Hunter Biden faced yet another scandal on Tuesday after investigative reporter John Solomon revealed he and a longtime business partner actively advocated on behalf of a Ukrainian fugitive indicted by the Obama administration.
Like many other Biden family business dealings, it raised the concerns that the conflict of interests involving then-Vice President Joe Biden may have undermined US foreign policy.
Already, Hunter is believed to be under FBI investigation linked to money laundering and tax fraud over his foreign business dealings in Ukraine, China and other countries.
But in the lead-up to the book, the president’s son already is drawing more unwanted attention like that which mainstream media rushed to conceal during the campaign.
Last week, amid a Biden administration push for stricter background checks of firearms, Politico revealed that the Secret Service had stepped into a cover-up scheme when police began investigating an illegal firearm in Hunter’s possession.
The scandal this week, based off an e-mail threat recovered from Hunter’s abandoned laptop, suggests that he and business partner Devon Archer (himself a close adviser of then-Secretary of State John Kerry) consulted with Adam Waldman, a US-based attorney for Ukrainian oligarch Dmitri Firtash.
A year before the 2015 intervention push, Firtash had been indicted for corruption in a Chicago court, on charges relating to bribery at at titanium mine in India.
But he was challenging extradition from Austria, where he remained at large, while attempting to return home to Ukraine after as tensions over Russian occupation simmered in Kiev.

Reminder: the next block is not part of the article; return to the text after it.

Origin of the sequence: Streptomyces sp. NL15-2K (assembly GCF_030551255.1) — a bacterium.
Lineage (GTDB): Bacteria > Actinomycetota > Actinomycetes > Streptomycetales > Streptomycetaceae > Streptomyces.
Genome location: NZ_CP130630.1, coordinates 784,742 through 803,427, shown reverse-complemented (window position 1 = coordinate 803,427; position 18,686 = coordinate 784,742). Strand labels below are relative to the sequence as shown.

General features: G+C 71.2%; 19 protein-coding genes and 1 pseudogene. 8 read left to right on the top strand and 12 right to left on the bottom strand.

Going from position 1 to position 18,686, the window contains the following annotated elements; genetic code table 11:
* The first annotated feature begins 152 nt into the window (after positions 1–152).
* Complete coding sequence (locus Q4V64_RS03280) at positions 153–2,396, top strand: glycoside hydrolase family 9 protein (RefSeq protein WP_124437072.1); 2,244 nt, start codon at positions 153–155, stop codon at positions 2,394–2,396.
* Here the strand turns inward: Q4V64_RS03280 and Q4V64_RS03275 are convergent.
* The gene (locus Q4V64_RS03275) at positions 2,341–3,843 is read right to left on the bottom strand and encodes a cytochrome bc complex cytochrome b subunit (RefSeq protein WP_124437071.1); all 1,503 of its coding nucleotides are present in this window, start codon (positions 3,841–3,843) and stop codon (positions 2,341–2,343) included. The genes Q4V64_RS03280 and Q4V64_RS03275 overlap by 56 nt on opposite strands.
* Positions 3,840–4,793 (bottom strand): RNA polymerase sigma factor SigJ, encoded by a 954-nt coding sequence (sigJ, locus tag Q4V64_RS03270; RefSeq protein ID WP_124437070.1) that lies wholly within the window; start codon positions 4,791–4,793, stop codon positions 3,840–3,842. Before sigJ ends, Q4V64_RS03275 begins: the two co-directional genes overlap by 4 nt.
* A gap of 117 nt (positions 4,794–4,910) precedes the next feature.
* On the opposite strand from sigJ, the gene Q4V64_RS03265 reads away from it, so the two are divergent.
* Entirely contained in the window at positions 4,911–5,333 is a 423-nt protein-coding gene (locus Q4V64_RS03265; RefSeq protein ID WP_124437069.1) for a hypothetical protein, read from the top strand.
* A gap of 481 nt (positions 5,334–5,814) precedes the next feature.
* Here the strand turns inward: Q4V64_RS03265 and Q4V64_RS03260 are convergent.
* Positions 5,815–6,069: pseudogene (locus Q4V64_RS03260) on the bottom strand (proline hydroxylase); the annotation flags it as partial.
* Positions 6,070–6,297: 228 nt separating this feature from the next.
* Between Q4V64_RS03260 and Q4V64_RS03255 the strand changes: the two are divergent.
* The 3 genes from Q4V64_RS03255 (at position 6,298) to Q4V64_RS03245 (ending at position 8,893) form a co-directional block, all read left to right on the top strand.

In April 2015, Waldman delivered Archer a list of talking-points, which he then forwarded to Biden, according to the recovered hard drive.
“The case is weak and ultimately, and perhaps as soon as next week, a loser,” Waldman wrote. “Moreover, Austria at the highest levels has zero enthusiasm for its continuation.”
He requested a meeting between the oligarch and US government officials that “could then lead to closer communication from him about his intentions and direction in his country.”
The efforts to communicate with and assist Firtash continued over the next several months, at the same time that Hunter Biden and Devon Archer were actively lobbying on behalf of the Ukrainian energy company Burisma.
In addition to Waldman, they met with Hares Youssef, a lifelong friend of Firtash, who traveled to Washington, DC, in June 2015 to discuss the case, as well as other “business opportunities,” Solomon reported.
A text message from Youssef to Waldman confirmed the June 18 meeting.
I asked both of them to help Dmitri. I was looking to find any solution to help my friend,” Youssef said in an interview with Solomon’s Just the News.
He claimed that Hunter’s response was that he could not do anything.
But with the Burisma meetings reaching the top levels of the State Department before Biden, himself intervened by threatening to withhold a billion-dollar loan if the investigating prosecutor was not fired, it is unknown whether Firtash’s name may have informally arisen.
Youssef appeared to be aware of Archer’s various contact with top officials including Kerry, and then-Assistant Secretary Victoria Nuland, who oversaw Ukraine policy.
Hunter Biden also met with then-Deputy Secretary of State Tony Blinken in July 2015 to discuss unknown topics. Blinken, now the secretary of State, claimed they discussed the death of Hunter’s brother, Beau, and its effect on the family.
With many American lawyers barraging the government on Firtash’s behalf, the concern over the appearance that impropriety was such that even Waldman appeared worried that the effort might boomerang.
He questioned whether they could claim attorney–client privilege if the communications were made public, and whether it might be necessary for US contacts to register under the Foreign Agents Registration Act.
“[T]his relationship with sons of leaders firm could become public and strongly recommend caution,” Waldman wrote in a September 2015 email to Youssef.
However, while Waldman feared that the government’s position had not changed with regard to Firtash, the oligarch has yet to be extradited, raising concerns about corruption and influence in the foreign courts.